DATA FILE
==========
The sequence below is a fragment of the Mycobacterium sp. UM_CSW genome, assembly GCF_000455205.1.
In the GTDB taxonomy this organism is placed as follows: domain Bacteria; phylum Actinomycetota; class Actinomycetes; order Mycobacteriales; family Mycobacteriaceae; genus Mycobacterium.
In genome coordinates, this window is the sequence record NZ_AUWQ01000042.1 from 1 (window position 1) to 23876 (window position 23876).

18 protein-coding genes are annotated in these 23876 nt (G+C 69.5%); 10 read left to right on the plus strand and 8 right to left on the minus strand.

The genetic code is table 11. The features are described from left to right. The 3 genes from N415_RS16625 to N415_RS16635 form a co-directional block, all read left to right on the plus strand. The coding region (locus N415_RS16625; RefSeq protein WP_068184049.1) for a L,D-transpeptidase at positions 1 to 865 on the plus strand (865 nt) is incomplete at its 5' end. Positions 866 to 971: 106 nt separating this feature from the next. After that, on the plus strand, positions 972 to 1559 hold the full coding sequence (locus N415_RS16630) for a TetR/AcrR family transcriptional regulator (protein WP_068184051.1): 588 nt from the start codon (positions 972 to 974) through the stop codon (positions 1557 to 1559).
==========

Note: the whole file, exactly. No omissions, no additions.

The sequence below is a fragment of the Mycobacterium sp. UM_CSW genome, assembly GCF_000455205.1.
In the GTDB taxonomy this organism is placed as follows: domain Bacteria; phylum Actinomycetota; class Actinomycetes; order Mycobacteriales; family Mycobacteriaceae; genus Mycobacterium.
In genome coordinates, this window is the sequence record NZ_AUWQ01000042.1 from 1 (window position 1) to 23876 (window position 23876).

18 protein-coding genes are annotated in these 23876 nt (G+C 69.5%); 10 read left to right on the plus strand and 8 right to left on the minus strand.

The genetic code is table 11. The features are described from left to right. The 3 genes from N415_RS16625 to N415_RS16635 form a co-directional block, all read left to right on the plus strand. The coding region (locus N415_RS16625; RefSeq protein WP_068184049.1) for a L,D-transpeptidase at positions 1 to 865 on the plus strand (865 nt) is incomplete at its 5' end. Positions 866 to 971: 106 nt separating this feature from the next. After that, on the plus strand, positions 972 to 1559 hold the full coding sequence (locus N415_RS16630) for a TetR/AcrR family transcriptional regulator (protein WP_068184051.1): 588 nt from the start codon (positions 972 to 974) through the stop codon (positions 1557 to 1559).